dirShows a list of files and subdirectories in a directory.YYY
driversShows all drivers installed on the device.YNN
fg <command ID>Place the specified job in the foreground, making it the current job. NOTE: fg takes a ‘command ID` available from jobs, not a PID.YYY
fileinfoGet information about a file.YYY
findfileLocates files by a given name on the device.YYY
getfile <file_path>Downloads a file.YYY
helpProvides help information for live response commands.YYY
jobsShows currently running jobs, their ID and status.YYY
persistenceShows all known persistence methods on the device.YNN
processesShows all processes running on the device.YYY
registryShows registry values.YNN
scheduledtasksShows all scheduled tasks on the device.YNN
servicesShows all services on the device.YNN
startupfoldersShows all known files in startup folders on the device.YNN
statusShows the status and output of specific command.YYY
traceSets the terminal’s logging mode to debug.YYY

Table source:

Advanced commands

The following commands are available for user roles that are granted the ability to run advanced live response commands.

CommandDescriptionWindows and Windows ServermacOSLinux
analyzeAnalyses the entity with various incrimination engines to reach a verdict.YNN
collectCollects forensics package from device.NYY
isolateDisconnects the device from the network while retaining connectivity to the Defender for Endpoint service.NYN
releaseReleases a device from network isolation.NYN
runRuns a PowerShell script from the library on the device.YYY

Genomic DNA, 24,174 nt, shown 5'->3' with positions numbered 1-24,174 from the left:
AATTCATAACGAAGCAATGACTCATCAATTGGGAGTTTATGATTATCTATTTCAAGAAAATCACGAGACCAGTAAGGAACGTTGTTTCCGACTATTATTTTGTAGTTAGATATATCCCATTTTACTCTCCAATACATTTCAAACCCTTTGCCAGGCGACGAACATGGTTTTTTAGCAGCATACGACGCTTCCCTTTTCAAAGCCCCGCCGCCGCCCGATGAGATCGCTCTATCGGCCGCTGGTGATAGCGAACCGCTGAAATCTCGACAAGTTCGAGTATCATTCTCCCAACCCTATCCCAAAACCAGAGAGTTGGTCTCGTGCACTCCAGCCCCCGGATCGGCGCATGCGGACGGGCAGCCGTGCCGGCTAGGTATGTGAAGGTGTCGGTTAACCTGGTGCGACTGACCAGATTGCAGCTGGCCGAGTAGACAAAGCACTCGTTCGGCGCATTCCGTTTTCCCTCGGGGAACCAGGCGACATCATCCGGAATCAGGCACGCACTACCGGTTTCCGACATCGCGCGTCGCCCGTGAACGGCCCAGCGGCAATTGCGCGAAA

libraryLists files that were uploaded to the live response library.YYY
putfilePuts a file from the library to the device. Files are saved in a working folder and are deleted when the device restarts by default.YYY
remediateRemediates an entity on the device. The remediation action will vary depending on the entity type: File: delete Process: stop, delete image file Service: stop, delete image file Registry entry: delete Scheduled task: remove Startup folder item: delete file NOTE: This command has a prerequisite command. You can use the -auto command in conjunction with remediate to automatically run the prerequisite command.YYY
scanRuns an antivirus scan to help identify and remediate malware.NYY
undoRestores an entity that was remediated.YNN

Table source:

Practical Examples

Once a Live Response session is initiated on a device the fun can begin. You know that you have established a successful connection with the device if the connect status returns Session established, as seen in the image below. The Live Response prompt provides some additional information about the device, such as its IP, which OS it is running and some data related to the Live Response session. This section will discuss some examples, Microsoft has documented more examples

Live Response Session Established